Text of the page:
referred to as the wheel of the devil everything people don’t understand they
attributed to the devil. well the date failed to become popular until the
1860s when it was patented by both English and American makers including
the game company Milton Bradley. what’s really cool about the zoetrope
technology is it allows for some fun modern interpretations of it in 3d. so we
can take 3d objects in an animated sequence and place it on a turntable. if
you light it with a strobe light and the turntable strobe light acts as the
shutter for bringing the animated sequence alive. check out the link pre
cinema for a zoetrope for a really cool example of the 3ds zoetrope in
action of the praxinoscope. the word praxinoscope translates roughly as
action viewer from the greek the praxinoscope as an animation device was
the successor to the zoetrope. it was invented in France in 1877 by a gent
Charles and me run out like the zoetrope. it used a strip of paper placed around
the inner surface of a spinning cylinder and that paper had a sequence of images
on it. the praxinoscope improved on the zoetrope by replacing its narrow viewing
slits with an inner circle of mirrors placed so that the reflections of the
pictures appeared more or less stationary in position. as the wheel
turned someone looking in the mirrors would therefore see a rapid succession
of images producing the illusion of motion with a brighter and less
distorted picture than its predecessor the zoetrope. a little later on Renault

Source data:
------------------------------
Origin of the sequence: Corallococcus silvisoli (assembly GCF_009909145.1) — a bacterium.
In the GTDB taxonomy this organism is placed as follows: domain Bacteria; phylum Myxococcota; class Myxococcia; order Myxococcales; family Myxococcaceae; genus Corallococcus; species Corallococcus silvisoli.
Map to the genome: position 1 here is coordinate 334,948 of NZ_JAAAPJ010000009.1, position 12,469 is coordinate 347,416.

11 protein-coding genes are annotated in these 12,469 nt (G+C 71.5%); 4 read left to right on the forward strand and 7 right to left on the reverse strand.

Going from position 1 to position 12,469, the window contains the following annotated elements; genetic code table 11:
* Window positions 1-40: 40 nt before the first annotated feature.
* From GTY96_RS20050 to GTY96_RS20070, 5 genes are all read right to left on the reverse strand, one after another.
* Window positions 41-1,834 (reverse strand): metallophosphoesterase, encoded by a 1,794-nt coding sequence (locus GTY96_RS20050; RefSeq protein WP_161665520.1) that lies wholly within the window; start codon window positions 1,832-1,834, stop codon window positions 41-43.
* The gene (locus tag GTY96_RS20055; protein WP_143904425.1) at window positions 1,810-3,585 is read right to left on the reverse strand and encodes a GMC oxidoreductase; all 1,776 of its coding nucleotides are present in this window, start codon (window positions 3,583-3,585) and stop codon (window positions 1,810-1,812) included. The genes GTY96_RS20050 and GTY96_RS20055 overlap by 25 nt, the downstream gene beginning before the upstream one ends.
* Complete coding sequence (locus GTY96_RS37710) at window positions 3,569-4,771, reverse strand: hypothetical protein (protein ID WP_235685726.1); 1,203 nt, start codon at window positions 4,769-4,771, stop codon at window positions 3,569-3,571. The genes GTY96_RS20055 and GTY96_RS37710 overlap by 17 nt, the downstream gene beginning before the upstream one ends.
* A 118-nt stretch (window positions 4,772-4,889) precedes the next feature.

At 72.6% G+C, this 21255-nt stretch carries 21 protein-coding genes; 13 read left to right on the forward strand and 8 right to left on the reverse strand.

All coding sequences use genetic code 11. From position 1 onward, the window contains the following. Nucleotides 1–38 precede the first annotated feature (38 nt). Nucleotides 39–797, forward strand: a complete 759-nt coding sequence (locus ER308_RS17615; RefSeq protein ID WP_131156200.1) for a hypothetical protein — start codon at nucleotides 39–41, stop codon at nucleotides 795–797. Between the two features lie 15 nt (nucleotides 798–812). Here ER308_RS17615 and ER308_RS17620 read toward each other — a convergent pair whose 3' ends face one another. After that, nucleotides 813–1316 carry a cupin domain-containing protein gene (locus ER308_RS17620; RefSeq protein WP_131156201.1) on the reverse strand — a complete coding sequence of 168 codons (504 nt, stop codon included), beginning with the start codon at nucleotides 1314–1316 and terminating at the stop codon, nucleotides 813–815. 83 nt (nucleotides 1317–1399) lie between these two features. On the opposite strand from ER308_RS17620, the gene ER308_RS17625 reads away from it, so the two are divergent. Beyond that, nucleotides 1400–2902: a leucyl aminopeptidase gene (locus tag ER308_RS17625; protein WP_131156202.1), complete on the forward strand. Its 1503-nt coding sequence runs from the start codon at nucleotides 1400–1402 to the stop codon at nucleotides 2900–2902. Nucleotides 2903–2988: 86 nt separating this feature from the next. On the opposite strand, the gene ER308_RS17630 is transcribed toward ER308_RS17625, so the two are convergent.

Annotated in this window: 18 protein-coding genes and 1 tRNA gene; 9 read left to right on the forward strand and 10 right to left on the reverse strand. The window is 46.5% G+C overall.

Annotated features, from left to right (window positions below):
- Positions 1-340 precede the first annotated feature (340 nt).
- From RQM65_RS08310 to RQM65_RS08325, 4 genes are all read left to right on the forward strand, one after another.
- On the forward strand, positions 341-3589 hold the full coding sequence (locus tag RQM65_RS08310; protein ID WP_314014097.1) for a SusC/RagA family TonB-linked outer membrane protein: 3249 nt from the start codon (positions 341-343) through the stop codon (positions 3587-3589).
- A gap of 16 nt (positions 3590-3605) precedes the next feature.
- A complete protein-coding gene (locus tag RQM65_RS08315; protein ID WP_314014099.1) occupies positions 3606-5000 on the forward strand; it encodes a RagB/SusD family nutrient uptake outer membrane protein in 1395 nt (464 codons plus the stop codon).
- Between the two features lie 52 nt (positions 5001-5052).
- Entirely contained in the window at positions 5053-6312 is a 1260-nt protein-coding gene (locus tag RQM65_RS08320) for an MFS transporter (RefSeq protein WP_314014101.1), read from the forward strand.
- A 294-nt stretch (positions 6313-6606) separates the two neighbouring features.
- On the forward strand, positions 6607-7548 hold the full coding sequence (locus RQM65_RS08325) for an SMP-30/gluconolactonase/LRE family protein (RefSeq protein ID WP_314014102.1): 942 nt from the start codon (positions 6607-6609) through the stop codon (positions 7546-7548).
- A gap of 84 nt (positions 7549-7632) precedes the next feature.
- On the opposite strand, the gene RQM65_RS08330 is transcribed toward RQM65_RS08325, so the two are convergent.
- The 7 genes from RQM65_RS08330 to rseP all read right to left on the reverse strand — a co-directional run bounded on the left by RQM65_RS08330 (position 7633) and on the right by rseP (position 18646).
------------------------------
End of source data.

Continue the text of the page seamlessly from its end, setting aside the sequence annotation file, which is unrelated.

built a large-scale projectable praxinoscope. it was with this device
that that he performed the very first public performance of animation and
we’ll see Renault in action in a moment. let’s do the pause and play thing and
check out the pre cinema 5 link. there you’re gonna see an actual
representation of what the performance of the praxinoscope may it look like.
it’s recorded from the original cells of the animation. and last but not least
let’s talk about the Mutoscope the Mutoscope was an early motion
picture device patented by Herman Kessler in 1894. like its competitor
Edison’s Kinetoscope which we didn’t look at does not project on a screen and
it only provides viewing for one person at a time. the American Mutoscope
company later named American Mutoscope and biographic company quickly
dominated the coin in the slot Peep Show business. yes that’s right. for a small
fee you can see some smut. Mutoscopes were a popular feature of amusement
arcades and pleasure peers in the UK until the introduction of decimal
coinage which killed it in 1971. the coin mechanisms were difficult to convert and
many of the machines were subsequently destroyed. some were exported to
Denmark where pornography had recently been legalized. the typical arcade
installation included multiple machines offering a mix of genres for your
pleasure. mixture usually included girlie reels
which ran the gamut from risque to outright softcore porn. it was however
common for these reasons to have suggestive titles that implied more than
the real actually delivered. the title of one such reel called what the butler saw
became a catch word and Mutoscopes and Mutoscope since then are commonly
known in the UK as what the butler saw machines. what did the butler see let’s
take a look through the keyhole and find out. Lets switch tones now from the
lascivious what the butler saw to the down-home family fun of Disney through
the following link. Disney is going to give you a really
brief tour of the animation toys that we just
talked about. it’s from a TV show called Disneyland that aired in the late 50s
early 60s. and once you’re done watching go ahead and take quiz won’t be too
tough. ten questions multiple choice true/false super easy. okay.
good luck and see you in the next video.